the Confederates came rushing across the open in front of the batteries, bent on their capture, one battery nearest our position was seen to limber up with a view to retreating. I rode hurriedly, by direction of General Cooke, to its captain, Robinson, and ordered him to unlimber and commence firing at short range, canister. He complied willingly, and said, as if in extenuation of his intended withdrawal, that he had no support. I told him the cavalry were there, and would support his and the other batteries. The rapid fire at short range of the artillery, and the daring charge of the cavalry in the face of an exhausted foe, prevented, without doubt, the enemy seizing the Chickahominy bridge and the capture or dispersion of Fitz John Porter's command. No farther advance was made by the Confederates, and the tired and beaten forces of Porter withdrew to the farther side of the Chickahominy and joined the Army of the Potomac in front of Richmond. The cavalry withdrew last as a rear guard, after having furnished torch and litter bearers to the surgeons of our army, who did what was possible to care for our wounded left on the field.But it was not until a year later (March 17, 1863), at Kelly's Ford on the Rappahannock, that the Union cavalry first gained real confidence in itself and in its leaders. In this engagement, following the forcing of the river crossing, two regiments of cavalry dismounted, with a section of artillery, and held the foe in front, while mounted regiments rolled up the Confederate flanks; their entire line was thrown into confusion and finally driven from the field. The decisive cavalry battle at Brandy Station, or Beverly Ford, on June 9th, following, having for its object a reconnaissance in force of the Confederate troops on the Culpeper-Fredericksburg road, was the first great cavalry combat of the war. It virtually “made” the Union cavalry. Buford's division of the Federal cavalry corps accompanied by Ames' infantry brigade, had been directed to cross the Rappahannock at Beverly Ford, and move by way of St. James' Church to Brandy Station. A second column composed of Gregg's and Duffie's divisions, with Russell's infantry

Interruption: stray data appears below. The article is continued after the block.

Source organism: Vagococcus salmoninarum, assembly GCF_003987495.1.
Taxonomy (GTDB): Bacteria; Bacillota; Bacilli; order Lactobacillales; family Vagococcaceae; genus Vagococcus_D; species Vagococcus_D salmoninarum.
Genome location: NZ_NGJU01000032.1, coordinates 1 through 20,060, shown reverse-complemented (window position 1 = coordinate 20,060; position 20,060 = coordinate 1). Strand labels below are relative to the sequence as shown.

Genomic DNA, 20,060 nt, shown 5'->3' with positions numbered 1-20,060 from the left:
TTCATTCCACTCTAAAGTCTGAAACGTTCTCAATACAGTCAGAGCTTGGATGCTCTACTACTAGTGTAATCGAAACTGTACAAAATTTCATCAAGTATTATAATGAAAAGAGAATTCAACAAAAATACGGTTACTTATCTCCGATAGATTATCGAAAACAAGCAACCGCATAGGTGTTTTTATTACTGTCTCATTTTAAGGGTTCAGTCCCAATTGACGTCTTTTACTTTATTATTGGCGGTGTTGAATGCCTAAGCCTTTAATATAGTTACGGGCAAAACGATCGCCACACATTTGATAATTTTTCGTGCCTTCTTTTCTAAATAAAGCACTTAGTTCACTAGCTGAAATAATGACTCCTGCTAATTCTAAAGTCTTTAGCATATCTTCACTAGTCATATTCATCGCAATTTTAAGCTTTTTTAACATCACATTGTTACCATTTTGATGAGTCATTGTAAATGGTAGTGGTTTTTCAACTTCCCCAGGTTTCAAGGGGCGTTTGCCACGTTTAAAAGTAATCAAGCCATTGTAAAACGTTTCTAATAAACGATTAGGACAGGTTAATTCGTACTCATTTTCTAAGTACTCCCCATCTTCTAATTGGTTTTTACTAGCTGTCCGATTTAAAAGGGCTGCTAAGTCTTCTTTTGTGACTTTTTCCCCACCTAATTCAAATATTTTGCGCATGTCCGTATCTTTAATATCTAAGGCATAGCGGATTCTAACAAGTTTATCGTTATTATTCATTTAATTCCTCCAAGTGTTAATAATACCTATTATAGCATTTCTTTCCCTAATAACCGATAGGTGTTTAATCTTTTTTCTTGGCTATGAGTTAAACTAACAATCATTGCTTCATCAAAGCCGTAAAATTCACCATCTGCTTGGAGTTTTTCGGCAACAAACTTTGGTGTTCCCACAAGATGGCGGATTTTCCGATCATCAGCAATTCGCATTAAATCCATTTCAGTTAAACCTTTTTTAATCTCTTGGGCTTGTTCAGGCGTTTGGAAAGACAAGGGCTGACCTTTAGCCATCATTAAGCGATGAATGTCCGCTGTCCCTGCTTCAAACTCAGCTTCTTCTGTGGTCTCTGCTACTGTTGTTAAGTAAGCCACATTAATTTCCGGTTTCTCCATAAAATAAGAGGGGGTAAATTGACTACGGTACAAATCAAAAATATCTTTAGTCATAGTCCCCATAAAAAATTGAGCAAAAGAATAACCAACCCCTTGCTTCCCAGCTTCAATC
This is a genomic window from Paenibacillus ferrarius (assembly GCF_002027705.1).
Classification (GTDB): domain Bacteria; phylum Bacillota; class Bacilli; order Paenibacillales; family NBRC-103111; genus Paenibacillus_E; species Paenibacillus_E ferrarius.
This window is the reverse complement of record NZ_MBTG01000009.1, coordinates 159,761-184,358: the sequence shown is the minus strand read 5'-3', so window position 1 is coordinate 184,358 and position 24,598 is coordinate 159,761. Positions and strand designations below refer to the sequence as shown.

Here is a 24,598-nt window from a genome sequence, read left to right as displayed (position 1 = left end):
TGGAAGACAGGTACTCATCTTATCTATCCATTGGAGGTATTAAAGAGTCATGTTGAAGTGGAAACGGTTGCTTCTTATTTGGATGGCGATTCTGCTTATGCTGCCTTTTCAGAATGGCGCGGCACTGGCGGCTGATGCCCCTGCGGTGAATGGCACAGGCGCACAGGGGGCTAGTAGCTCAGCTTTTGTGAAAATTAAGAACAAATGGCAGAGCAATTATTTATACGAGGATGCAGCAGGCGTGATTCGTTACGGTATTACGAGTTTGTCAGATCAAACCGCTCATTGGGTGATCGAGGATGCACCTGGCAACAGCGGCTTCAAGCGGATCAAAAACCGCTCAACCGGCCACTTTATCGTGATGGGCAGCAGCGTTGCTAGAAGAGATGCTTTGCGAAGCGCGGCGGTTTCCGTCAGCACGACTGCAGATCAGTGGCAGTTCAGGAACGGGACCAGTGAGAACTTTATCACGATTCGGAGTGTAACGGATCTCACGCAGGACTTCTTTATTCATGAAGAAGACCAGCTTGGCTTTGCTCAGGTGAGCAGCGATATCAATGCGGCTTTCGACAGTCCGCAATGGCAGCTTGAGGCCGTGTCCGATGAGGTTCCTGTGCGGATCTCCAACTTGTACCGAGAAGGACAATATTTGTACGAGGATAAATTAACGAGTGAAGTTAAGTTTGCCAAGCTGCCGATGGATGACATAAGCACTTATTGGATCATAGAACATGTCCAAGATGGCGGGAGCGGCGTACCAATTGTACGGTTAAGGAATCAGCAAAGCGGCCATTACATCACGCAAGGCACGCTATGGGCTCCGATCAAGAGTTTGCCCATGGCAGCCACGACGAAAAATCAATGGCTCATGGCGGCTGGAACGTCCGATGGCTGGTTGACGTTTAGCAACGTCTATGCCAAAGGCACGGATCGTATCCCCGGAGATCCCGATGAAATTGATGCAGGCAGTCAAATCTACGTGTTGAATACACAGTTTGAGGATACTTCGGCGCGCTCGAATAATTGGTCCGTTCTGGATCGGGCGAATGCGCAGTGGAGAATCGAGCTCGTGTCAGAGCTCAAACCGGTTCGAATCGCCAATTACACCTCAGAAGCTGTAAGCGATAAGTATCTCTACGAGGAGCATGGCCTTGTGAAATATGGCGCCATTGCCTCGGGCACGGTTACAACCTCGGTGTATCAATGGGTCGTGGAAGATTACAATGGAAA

This text is part of:
Table of Contents:
This work is licensed under a Creative Commons Attribution-ShareAlike 3.0 United States License.